Next, the prosecution called to the stand the Police Services Specialist of the Davis Police Department. The witness testified that she had been instructed to take pictures of the footprints left by the perpetrator at the crime scene. Ms. Davitt asked for the pictures that the witness took of the footprints be shown to the court. Footprints were found on the front door, indicating that the perpetrator may have kicked the door open. Next, Ms. Davitt showed the witness the shoes that an officer collected at the scene. The witness testified that the bottom of those shoes matched the footprints on the door.
The prosecution called Officer Ernest Roberts of the Davis Police Department to the stand. Mr. Roberts was instructed to follow up with one the residents of the burglarized apartments. On the night of July 25, 2018, the resident was asked to identify the suspect as he was handcuffed to a hospital bed. Officer Roberts asked her to remember the man she was shown on the night of the 25th. He asked her on a scale of one through ten, how sure she was that she properly identified the man. She said 9.
The prosecutor then asked the court to view the body cam videos of Officer Richard Squibbs taken after the incident. The silent video showed the officer entering the first apartment. The officer entered the bedroom and looked in the closet where a large hole was in the wall. Footage of the other apartment where the suspect first entered showed the apartment is disarray. There were things all over the floor, the washer and dryer were moved, and sheetrock and insulation were removed from the walls.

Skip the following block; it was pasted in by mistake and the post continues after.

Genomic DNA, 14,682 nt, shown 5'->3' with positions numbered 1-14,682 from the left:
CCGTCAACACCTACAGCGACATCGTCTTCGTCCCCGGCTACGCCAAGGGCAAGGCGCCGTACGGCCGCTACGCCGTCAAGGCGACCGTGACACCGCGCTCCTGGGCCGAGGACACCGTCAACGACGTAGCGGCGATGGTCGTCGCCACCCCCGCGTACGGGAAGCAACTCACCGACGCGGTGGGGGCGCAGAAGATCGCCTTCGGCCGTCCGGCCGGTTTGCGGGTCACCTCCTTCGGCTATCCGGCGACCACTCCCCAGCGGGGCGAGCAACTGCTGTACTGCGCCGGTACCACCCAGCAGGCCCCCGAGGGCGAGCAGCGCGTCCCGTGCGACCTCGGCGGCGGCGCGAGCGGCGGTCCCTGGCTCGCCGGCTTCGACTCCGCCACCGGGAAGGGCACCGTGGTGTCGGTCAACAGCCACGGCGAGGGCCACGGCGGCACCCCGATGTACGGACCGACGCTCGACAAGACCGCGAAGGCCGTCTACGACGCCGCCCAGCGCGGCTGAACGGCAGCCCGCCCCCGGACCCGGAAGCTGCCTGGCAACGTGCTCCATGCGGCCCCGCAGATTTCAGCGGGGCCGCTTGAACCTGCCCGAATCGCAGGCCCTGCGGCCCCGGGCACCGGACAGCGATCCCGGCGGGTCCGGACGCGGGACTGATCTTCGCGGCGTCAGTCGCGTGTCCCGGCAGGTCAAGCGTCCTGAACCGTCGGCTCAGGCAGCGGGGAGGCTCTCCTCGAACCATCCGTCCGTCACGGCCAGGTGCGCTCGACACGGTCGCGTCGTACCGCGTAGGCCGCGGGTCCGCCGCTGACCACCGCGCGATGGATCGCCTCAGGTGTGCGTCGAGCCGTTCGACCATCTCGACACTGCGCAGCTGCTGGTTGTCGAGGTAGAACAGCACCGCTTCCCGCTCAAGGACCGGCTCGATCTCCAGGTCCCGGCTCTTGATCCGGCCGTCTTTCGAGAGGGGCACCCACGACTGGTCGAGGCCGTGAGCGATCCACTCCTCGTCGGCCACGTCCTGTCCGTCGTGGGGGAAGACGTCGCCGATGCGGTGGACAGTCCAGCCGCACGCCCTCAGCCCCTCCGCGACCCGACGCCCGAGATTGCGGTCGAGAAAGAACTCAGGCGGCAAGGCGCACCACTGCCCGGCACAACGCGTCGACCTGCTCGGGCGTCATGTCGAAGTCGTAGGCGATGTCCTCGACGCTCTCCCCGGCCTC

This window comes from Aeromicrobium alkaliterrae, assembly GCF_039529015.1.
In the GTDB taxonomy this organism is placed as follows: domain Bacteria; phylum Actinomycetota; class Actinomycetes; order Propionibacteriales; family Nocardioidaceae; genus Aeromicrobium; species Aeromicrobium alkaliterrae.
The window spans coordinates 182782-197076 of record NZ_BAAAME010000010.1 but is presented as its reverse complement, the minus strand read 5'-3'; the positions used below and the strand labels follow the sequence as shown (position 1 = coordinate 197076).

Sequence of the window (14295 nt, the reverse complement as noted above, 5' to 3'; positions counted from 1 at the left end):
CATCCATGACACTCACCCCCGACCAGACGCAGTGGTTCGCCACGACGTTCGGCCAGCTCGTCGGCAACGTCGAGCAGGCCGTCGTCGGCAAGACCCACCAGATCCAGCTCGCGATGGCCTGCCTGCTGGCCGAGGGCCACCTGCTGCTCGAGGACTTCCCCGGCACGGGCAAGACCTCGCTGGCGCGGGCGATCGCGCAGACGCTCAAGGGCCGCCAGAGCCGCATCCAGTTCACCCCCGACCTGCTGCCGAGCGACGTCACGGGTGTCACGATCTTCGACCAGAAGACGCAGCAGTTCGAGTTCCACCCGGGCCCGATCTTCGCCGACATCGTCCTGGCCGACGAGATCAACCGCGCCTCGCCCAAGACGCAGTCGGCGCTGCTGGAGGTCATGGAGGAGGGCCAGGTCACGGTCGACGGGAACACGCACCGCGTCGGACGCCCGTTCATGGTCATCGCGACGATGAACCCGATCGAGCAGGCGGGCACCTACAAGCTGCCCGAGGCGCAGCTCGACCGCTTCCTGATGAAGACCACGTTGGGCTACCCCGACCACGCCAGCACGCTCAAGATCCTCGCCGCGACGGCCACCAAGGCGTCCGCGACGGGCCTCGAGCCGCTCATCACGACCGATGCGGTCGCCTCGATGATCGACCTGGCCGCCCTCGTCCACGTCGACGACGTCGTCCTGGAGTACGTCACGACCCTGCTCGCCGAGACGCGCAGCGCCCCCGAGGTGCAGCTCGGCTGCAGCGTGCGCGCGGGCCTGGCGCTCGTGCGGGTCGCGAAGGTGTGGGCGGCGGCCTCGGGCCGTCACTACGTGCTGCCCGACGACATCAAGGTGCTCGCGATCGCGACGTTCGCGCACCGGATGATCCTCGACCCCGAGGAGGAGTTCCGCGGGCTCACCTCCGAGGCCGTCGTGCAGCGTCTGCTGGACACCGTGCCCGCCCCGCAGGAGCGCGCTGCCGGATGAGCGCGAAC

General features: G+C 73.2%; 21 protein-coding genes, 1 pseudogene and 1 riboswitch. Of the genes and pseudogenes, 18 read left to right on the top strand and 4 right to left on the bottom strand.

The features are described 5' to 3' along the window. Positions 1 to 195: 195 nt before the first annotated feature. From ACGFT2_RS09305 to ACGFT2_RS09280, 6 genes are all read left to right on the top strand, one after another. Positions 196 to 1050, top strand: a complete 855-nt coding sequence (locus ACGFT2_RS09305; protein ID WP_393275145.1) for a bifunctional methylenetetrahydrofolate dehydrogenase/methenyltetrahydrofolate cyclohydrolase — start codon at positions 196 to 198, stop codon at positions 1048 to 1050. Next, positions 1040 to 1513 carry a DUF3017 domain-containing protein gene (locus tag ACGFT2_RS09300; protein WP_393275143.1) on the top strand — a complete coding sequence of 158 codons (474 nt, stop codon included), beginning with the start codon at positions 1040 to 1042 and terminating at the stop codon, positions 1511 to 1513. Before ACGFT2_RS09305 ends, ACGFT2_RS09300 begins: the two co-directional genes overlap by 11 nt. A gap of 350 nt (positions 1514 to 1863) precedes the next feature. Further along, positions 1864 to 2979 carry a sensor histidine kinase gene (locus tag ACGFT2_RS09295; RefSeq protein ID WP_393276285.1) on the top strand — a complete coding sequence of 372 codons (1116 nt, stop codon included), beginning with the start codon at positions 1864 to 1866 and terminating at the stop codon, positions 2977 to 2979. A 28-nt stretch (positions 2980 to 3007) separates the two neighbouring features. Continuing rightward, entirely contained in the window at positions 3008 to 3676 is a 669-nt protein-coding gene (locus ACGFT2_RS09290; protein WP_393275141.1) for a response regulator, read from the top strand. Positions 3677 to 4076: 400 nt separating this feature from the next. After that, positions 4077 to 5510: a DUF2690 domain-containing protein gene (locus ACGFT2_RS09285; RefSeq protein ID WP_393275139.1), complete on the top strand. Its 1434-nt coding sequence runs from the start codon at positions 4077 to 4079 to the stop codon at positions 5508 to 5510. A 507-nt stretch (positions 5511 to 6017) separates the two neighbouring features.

Defendant Undresses for Jury
By Kristen Tuntland
The defense attorney requested a viewing of the defendant in a white tank top in front of the jury, as the suspect of the burglary on July 25, 2018, was seen wearing a white tank top. The trial of Jerald James Elledge resumed this afternoon with three witnesses. He is charged with the burglary of three apartments, vandalism, unauthorized entry, and resisting arrest.
The first witness was one of the residents of the apartments burglarized. During the burglary, he was staying at a friend’s apartment in Davis because his roommate was out of town and he did not want to stay alone. Both he and his roommate planned on moving out a month after the incident anyway.